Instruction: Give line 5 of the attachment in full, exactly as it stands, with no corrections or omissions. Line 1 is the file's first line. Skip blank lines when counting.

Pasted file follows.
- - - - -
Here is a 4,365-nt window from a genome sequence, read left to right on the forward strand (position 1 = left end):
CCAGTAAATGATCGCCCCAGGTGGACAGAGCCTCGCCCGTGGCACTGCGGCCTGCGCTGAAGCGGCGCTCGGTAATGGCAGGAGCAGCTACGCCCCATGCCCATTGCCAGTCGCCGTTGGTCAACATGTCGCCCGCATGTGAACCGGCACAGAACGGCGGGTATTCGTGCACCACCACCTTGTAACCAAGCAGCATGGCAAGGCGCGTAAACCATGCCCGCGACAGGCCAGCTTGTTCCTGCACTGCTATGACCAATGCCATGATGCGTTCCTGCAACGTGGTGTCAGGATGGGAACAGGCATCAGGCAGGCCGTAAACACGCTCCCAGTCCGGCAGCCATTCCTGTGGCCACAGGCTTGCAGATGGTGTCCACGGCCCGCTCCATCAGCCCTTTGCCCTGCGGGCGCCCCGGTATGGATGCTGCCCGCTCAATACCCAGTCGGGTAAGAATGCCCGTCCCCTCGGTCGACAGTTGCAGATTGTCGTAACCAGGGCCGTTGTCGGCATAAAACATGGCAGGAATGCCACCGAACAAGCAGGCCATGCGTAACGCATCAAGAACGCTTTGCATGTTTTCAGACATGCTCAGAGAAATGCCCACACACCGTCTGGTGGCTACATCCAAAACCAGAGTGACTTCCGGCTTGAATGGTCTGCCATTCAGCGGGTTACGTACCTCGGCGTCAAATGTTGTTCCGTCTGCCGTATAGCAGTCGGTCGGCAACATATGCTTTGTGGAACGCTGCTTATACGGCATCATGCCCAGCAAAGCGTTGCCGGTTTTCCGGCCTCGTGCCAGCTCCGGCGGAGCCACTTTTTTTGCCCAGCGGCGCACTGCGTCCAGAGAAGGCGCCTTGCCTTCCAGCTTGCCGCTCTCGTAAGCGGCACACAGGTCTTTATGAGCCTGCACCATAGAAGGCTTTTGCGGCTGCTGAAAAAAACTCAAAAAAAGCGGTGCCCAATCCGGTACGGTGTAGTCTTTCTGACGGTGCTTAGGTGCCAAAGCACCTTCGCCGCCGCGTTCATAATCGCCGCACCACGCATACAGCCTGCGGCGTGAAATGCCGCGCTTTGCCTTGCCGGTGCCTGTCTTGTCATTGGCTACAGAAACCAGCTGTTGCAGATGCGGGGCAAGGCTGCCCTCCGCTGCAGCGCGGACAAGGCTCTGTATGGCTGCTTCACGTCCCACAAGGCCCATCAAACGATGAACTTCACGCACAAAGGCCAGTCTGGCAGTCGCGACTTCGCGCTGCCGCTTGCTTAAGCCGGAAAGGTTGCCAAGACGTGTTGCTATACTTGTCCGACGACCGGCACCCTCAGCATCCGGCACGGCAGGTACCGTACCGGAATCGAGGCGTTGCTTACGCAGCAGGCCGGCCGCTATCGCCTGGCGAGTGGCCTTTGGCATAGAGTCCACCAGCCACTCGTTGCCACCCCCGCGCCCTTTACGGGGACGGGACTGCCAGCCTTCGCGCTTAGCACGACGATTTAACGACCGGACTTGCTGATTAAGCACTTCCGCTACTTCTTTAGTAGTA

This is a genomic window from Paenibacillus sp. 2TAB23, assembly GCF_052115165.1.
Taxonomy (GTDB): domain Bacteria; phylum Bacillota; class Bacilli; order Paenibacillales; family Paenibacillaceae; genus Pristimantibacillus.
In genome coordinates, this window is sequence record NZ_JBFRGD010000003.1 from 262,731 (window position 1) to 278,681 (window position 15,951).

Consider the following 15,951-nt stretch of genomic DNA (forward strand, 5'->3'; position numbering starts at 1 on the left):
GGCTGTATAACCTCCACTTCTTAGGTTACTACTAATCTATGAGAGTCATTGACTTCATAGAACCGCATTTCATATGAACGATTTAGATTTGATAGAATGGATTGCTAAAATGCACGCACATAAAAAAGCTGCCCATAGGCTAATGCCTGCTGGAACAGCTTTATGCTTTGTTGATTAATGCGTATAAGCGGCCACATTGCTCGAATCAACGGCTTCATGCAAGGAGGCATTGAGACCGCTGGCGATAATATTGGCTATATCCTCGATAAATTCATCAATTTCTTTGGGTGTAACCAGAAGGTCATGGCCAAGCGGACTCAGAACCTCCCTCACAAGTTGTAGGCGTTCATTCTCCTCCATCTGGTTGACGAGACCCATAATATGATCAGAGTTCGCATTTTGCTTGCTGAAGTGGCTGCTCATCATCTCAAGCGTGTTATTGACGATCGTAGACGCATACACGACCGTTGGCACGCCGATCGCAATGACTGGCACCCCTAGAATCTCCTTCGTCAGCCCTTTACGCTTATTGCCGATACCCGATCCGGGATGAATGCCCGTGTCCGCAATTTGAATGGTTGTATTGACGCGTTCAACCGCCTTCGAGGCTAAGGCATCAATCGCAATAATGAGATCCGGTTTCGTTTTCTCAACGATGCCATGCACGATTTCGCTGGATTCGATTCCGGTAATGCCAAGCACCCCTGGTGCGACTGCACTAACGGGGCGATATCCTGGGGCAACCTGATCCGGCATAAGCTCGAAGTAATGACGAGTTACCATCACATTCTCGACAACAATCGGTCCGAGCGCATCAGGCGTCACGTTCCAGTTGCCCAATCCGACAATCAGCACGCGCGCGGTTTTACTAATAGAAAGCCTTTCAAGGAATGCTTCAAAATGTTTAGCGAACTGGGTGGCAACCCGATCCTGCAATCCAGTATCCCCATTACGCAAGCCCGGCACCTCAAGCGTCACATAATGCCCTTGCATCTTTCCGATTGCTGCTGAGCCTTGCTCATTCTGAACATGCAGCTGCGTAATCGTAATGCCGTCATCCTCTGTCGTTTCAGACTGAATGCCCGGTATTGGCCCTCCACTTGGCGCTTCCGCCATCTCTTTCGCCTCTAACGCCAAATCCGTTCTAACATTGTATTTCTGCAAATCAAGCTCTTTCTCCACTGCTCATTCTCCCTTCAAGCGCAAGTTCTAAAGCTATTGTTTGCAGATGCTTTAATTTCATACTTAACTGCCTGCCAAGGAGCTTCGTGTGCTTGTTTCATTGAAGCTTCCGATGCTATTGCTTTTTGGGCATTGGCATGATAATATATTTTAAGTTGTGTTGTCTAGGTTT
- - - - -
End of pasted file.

In genome coordinates, this window is sequence record NZ_JBFRGD010000003.1 from 262,731 (window position 1) to 278,681 (window position 15,951).